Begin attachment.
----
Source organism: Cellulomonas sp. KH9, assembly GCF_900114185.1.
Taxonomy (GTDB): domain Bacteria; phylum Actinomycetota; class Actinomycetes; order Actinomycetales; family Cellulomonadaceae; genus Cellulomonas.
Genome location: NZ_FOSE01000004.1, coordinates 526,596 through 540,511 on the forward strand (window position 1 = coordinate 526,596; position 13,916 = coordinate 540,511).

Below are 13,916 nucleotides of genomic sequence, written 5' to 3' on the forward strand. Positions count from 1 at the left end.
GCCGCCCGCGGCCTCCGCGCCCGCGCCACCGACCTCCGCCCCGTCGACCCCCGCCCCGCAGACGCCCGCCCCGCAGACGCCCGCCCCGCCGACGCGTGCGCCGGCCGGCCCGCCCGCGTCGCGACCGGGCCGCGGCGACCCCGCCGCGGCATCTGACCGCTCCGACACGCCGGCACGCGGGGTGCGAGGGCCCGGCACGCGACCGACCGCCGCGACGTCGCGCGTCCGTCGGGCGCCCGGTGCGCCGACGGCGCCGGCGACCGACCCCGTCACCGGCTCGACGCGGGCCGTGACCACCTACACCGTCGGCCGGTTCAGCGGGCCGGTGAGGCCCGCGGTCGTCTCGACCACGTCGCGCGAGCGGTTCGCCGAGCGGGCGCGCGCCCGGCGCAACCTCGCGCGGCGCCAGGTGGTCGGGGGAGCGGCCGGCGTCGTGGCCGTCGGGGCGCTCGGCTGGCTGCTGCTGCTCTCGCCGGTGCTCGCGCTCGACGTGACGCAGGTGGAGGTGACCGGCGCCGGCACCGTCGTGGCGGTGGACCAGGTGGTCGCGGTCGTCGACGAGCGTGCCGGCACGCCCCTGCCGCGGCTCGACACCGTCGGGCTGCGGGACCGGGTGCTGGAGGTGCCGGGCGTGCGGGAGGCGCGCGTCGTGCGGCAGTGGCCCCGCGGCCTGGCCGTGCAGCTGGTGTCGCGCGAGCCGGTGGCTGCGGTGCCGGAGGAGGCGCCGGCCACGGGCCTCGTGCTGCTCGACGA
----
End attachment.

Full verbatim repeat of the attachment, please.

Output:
Source organism: Cellulomonas sp. KH9, assembly GCF_900114185.1.
Taxonomy (GTDB): domain Bacteria; phylum Actinomycetota; class Actinomycetes; order Actinomycetales; family Cellulomonadaceae; genus Cellulomonas.
Genome location: NZ_FOSE01000004.1, coordinates 526,596 through 540,511 on the forward strand (window position 1 = coordinate 526,596; position 13,916 = coordinate 540,511).

Below are 13,916 nucleotides of genomic sequence, written 5' to 3' on the forward strand. Positions count from 1 at the left end.
GCCGCCCGCGGCCTCCGCGCCCGCGCCACCGACCTCCGCCCCGTCGACCCCCGCCCCGCAGACGCCCGCCCCGCAGACGCCCGCCCCGCCGACGCGTGCGCCGGCCGGCCCGCCCGCGTCGCGACCGGGCCGCGGCGACCCCGCCGCGGCATCTGACCGCTCCGACACGCCGGCACGCGGGGTGCGAGGGCCCGGCACGCGACCGACCGCCGCGACGTCGCGCGTCCGTCGGGCGCCCGGTGCGCCGACGGCGCCGGCGACCGACCCCGTCACCGGCTCGACGCGGGCCGTGACCACCTACACCGTCGGCCGGTTCAGCGGGCCGGTGAGGCCCGCGGTCGTCTCGACCACGTCGCGCGAGCGGTTCGCCGAGCGGGCGCGCGCCCGGCGCAACCTCGCGCGGCGCCAGGTGGTCGGGGGAGCGGCCGGCGTCGTGGCCGTCGGGGCGCTCGGCTGGCTGCTGCTGCTCTCGCCGGTGCTCGCGCTCGACGTGACGCAGGTGGAGGTGACCGGCGCCGGCACCGTCGTGGCGGTGGACCAGGTGGTCGCGGTCGTCGACGAGCGTGCCGGCACGCCCCTGCCGCGGCTCGACACCGTCGGGCTGCGGGACCGGGTGCTGGAGGTGCCGGGCGTGCGGGAGGCGCGCGTCGTGCGGCAGTGGCCCCGCGGCCTGGCCGTGCAGCTGGTGTCGCGCGAGCCGGTGGCTGCGGTGCCGGAGGAGGCGCCGGCCACGGGCCTCGTGCTGCTCGACGA